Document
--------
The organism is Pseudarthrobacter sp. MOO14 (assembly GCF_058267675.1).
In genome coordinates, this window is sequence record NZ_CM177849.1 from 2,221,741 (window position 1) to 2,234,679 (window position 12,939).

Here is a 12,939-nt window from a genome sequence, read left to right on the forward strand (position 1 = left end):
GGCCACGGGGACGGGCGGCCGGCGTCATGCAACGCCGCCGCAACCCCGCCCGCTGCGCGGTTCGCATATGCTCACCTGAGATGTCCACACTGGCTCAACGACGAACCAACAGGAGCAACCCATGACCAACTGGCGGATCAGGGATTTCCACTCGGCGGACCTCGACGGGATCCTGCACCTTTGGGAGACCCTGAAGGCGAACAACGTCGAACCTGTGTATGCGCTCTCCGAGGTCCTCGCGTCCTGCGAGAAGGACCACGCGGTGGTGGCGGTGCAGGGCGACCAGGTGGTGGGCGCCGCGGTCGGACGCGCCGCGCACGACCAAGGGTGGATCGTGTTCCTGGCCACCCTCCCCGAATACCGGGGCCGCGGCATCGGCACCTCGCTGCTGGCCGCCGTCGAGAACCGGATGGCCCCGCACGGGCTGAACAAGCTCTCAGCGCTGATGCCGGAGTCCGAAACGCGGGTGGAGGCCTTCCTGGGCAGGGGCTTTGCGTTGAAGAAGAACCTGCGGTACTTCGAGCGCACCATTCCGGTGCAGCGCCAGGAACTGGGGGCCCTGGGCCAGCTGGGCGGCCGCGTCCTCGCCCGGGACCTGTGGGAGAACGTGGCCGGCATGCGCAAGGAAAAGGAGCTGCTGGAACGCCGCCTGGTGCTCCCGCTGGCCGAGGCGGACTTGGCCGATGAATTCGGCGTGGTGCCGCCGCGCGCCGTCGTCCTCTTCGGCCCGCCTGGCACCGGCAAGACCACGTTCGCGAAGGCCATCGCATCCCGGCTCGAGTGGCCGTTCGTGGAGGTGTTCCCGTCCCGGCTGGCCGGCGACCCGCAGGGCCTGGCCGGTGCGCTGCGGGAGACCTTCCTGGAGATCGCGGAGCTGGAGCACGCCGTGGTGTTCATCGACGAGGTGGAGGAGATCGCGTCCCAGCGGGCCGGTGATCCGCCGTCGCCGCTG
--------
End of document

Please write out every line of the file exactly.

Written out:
The organism is Pseudarthrobacter sp. MOO14 (assembly GCF_058267675.1).
In genome coordinates, this window is sequence record NZ_CM177849.1 from 2,221,741 (window position 1) to 2,234,679 (window position 12,939).

Here is a 12,939-nt window from a genome sequence, read left to right on the forward strand (position 1 = left end):
GGCCACGGGGACGGGCGGCCGGCGTCATGCAACGCCGCCGCAACCCCGCCCGCTGCGCGGTTCGCATATGCTCACCTGAGATGTCCACACTGGCTCAACGACGAACCAACAGGAGCAACCCATGACCAACTGGCGGATCAGGGATTTCCACTCGGCGGACCTCGACGGGATCCTGCACCTTTGGGAGACCCTGAAGGCGAACAACGTCGAACCTGTGTATGCGCTCTCCGAGGTCCTCGCGTCCTGCGAGAAGGACCACGCGGTGGTGGCGGTGCAGGGCGACCAGGTGGTGGGCGCCGCGGTCGGACGCGCCGCGCACGACCAAGGGTGGATCGTGTTCCTGGCCACCCTCCCCGAATACCGGGGCCGCGGCATCGGCACCTCGCTGCTGGCCGCCGTCGAGAACCGGATGGCCCCGCACGGGCTGAACAAGCTCTCAGCGCTGATGCCGGAGTCCGAAACGCGGGTGGAGGCCTTCCTGGGCAGGGGCTTTGCGTTGAAGAAGAACCTGCGGTACTTCGAGCGCACCATTCCGGTGCAGCGCCAGGAACTGGGGGCCCTGGGCCAGCTGGGCGGCCGCGTCCTCGCCCGGGACCTGTGGGAGAACGTGGCCGGCATGCGCAAGGAAAAGGAGCTGCTGGAACGCCGCCTGGTGCTCCCGCTGGCCGAGGCGGACTTGGCCGATGAATTCGGCGTGGTGCCGCCGCGCGCCGTCGTCCTCTTCGGCCCGCCTGGCACCGGCAAGACCACGTTCGCGAAGGCCATCGCATCCCGGCTCGAGTGGCCGTTCGTGGAGGTGTTCCCGTCCCGGCTGGCCGGCGACCCGCAGGGCCTGGCCGGTGCGCTGCGGGAGACCTTCCTGGAGATCGCGGAGCTGGAGCACGCCGTGGTGTTCATCGACGAGGTGGAGGAGATCGCGTCCCAGCGGGCCGGTGATCCGCCGTCGCCGCTG